L. Kasimu Harris

New Orleans, Louisiana

Artworks shown are selected from works submitted by the artist in their grant or residency application. All works are copyright of the artist or artist’s estate.

About L. Kasimu Harris

Kasimu, a man with dark skin, a black short beard and short cropped black hair, wears a floral bowtie, checked shirt, and grey jacket.
© Abdul Aziz

L. Kasimu Harris is a New Orleans-based artist. His in-progress series Vanishing Black Bars & Lounges has been featured in solo exhibitions at the August Wilson African American Cultural Center in Pittsburgh, Pennsylvania, and at the Hilliard Art Museum in Lafayette, Louisiana. Harris’s writing and photography were featured in “A Shot Before Last Call: Capturing New Orleans’s Vanishing Black Bars” in The New York Times. His work has been published in a number of books, including Best Food Writing 2016, and he was the photo essayist for the Prospect. 5 catalogue, Yesterday we said tomorrow. Harris’s War on the Benighted series was a part of Changing Course: Reflections on New Orleans Histories, a group exhibition at the New Orleans Museum of Art in 2018. He was among 60 artists selected nationwide for State of the Art 2020 at Crystal Bridges Museum of American Art and was in the 2021 Atlanta Biennale, Of Care and Destruction. Harris earned a BBA in Entrepreneurship from Middle Tennessee State University and an MA in Journalism from the University of Mississippi. He is on the Board of Trustees at the Ogden Museum of Southern Art and is a member of the Antenna Gallery Collective. Harris was a 2018 Artist-in-Residence at the Center for Photography at Woodstock.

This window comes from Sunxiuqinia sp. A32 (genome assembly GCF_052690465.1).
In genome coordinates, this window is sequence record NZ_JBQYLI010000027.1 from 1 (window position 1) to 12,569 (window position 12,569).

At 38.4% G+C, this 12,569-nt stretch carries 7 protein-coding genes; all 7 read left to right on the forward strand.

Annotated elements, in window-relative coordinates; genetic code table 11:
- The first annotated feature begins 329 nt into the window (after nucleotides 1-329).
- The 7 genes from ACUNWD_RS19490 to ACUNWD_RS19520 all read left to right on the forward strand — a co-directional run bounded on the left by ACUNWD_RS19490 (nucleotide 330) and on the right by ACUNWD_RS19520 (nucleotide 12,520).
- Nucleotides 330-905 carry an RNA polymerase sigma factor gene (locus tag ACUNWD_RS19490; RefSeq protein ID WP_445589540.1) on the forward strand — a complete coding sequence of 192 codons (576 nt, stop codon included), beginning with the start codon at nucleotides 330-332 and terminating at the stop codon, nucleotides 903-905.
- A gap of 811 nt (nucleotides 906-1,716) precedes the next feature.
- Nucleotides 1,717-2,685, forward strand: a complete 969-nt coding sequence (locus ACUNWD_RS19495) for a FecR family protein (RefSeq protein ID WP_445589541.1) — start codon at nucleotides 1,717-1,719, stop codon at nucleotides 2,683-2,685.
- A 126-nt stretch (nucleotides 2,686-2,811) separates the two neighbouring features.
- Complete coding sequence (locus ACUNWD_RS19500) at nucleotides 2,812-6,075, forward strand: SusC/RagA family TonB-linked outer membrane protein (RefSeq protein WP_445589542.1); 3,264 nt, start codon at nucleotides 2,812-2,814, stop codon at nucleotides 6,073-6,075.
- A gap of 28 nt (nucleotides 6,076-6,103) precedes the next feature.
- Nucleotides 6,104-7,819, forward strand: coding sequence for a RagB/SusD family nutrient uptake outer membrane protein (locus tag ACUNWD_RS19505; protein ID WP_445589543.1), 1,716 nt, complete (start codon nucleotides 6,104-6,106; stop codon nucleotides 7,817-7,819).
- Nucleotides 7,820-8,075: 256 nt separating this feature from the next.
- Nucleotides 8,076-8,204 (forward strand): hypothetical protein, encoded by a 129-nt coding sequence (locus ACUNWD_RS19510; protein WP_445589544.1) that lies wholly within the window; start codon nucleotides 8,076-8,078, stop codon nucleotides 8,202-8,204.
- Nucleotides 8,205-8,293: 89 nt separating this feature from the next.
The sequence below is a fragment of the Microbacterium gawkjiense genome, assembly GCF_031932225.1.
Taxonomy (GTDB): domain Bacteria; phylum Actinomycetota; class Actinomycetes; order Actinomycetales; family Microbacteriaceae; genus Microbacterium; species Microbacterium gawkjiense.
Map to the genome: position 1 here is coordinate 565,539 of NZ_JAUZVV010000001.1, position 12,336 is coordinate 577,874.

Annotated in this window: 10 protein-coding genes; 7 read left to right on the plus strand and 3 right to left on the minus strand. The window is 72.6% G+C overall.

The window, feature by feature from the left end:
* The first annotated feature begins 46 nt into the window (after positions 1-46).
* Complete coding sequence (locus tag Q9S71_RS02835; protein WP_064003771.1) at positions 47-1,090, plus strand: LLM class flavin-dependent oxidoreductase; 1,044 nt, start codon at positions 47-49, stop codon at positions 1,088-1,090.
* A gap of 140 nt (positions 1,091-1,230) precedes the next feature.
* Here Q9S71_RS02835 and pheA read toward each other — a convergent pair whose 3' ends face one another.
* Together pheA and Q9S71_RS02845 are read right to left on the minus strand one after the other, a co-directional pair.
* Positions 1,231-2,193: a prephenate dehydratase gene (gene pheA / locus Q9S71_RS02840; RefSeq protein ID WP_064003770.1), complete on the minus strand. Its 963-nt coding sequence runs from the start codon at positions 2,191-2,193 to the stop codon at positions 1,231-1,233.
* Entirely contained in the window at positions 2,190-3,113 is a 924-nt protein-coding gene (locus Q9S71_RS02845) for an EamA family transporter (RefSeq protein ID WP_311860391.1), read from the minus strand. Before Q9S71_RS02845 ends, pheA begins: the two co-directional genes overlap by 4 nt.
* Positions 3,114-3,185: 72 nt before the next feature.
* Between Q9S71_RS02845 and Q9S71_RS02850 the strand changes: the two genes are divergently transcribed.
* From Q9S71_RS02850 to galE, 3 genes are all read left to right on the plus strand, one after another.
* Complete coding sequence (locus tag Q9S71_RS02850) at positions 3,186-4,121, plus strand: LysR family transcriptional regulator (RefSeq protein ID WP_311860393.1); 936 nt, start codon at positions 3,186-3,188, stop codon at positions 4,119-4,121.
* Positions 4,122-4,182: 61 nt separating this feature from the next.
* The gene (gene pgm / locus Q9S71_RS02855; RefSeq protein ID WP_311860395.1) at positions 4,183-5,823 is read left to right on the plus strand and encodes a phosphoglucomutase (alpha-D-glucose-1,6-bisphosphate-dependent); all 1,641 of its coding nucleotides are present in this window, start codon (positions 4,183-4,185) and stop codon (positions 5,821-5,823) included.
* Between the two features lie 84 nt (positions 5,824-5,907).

Program Participation

Joan Mitchell Center Residency, 2022

Website / Social Links

My artistic practice is rooted in Truth, By Any Means Necessary, a visual beacon light that deploys several approaches to arrive at verities. It is a constant striving to amplify fundamental inequities and injustices of Black people, as well as illuminating the Black pool of genius from the same disenfranchised community.”